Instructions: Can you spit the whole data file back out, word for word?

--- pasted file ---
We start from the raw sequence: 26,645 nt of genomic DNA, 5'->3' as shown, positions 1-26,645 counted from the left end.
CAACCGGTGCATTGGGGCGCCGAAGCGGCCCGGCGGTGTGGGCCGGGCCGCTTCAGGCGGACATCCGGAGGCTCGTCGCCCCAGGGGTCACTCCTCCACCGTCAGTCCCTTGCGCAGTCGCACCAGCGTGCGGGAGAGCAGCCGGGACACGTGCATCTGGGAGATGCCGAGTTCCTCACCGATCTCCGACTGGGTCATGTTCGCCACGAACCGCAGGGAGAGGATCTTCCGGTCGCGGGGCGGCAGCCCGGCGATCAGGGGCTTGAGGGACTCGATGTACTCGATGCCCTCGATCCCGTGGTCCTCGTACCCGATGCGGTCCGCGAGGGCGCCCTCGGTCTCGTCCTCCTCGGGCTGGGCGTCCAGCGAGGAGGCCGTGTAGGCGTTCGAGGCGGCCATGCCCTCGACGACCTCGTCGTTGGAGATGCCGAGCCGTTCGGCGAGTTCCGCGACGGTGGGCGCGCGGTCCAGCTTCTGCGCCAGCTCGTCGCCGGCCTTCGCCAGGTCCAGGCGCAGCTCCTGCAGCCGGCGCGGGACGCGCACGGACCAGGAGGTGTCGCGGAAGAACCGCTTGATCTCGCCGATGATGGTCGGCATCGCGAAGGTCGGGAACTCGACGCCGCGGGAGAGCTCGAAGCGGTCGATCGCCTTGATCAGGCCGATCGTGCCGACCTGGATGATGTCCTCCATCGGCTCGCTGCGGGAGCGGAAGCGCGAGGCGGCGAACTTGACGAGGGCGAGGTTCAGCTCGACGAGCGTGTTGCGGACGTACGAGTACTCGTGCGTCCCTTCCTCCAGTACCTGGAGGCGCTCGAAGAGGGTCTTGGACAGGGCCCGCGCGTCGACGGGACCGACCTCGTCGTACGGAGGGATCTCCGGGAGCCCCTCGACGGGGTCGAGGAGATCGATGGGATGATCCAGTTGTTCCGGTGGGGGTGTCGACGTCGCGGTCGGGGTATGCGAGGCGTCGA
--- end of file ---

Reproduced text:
We start from the raw sequence: 26,645 nt of genomic DNA, 5'->3' as shown, positions 1-26,645 counted from the left end.
CAACCGGTGCATTGGGGCGCCGAAGCGGCCCGGCGGTGTGGGCCGGGCCGCTTCAGGCGGACATCCGGAGGCTCGTCGCCCCAGGGGTCACTCCTCCACCGTCAGTCCCTTGCGCAGTCGCACCAGCGTGCGGGAGAGCAGCCGGGACACGTGCATCTGGGAGATGCCGAGTTCCTCACCGATCTCCGACTGGGTCATGTTCGCCACGAACCGCAGGGAGAGGATCTTCCGGTCGCGGGGCGGCAGCCCGGCGATCAGGGGCTTGAGGGACTCGATGTACTCGATGCCCTCGATCCCGTGGTCCTCGTACCCGATGCGGTCCGCGAGGGCGCCCTCGGTCTCGTCCTCCTCGGGCTGGGCGTCCAGCGAGGAGGCCGTGTAGGCGTTCGAGGCGGCCATGCCCTCGACGACCTCGTCGTTGGAGATGCCGAGCCGTTCGGCGAGTTCCGCGACGGTGGGCGCGCGGTCCAGCTTCTGCGCCAGCTCGTCGCCGGCCTTCGCCAGGTCCAGGCGCAGCTCCTGCAGCCGGCGCGGGACGCGCACGGACCAGGAGGTGTCGCGGAAGAACCGCTTGATCTCGCCGATGATGGTCGGCATCGCGAAGGTCGGGAACTCGACGCCGCGGGAGAGCTCGAAGCGGTCGATCGCCTTGATCAGGCCGATCGTGCCGACCTGGATGATGTCCTCCATCGGCTCGCTGCGGGAGCGGAAGCGCGAGGCGGCGAACTTGACGAGGGCGAGGTTCAGCTCGACGAGCGTGTTGCGGACGTACGAGTACTCGTGCGTCCCTTCCTCCAGTACCTGGAGGCGCTCGAAGAGGGTCTTGGACAGGGCCCGCGCGTCGACGGGACCGACCTCGTCGTACGGAGGGATCTCCGGGAGCCCCTCGACGGGGTCGAGGAGATCGATGGGATGATCCAGTTGTTCCGGTGGGGGTGTCGACGTCGCGGTCGGGGTATGCGAGGCGTCGA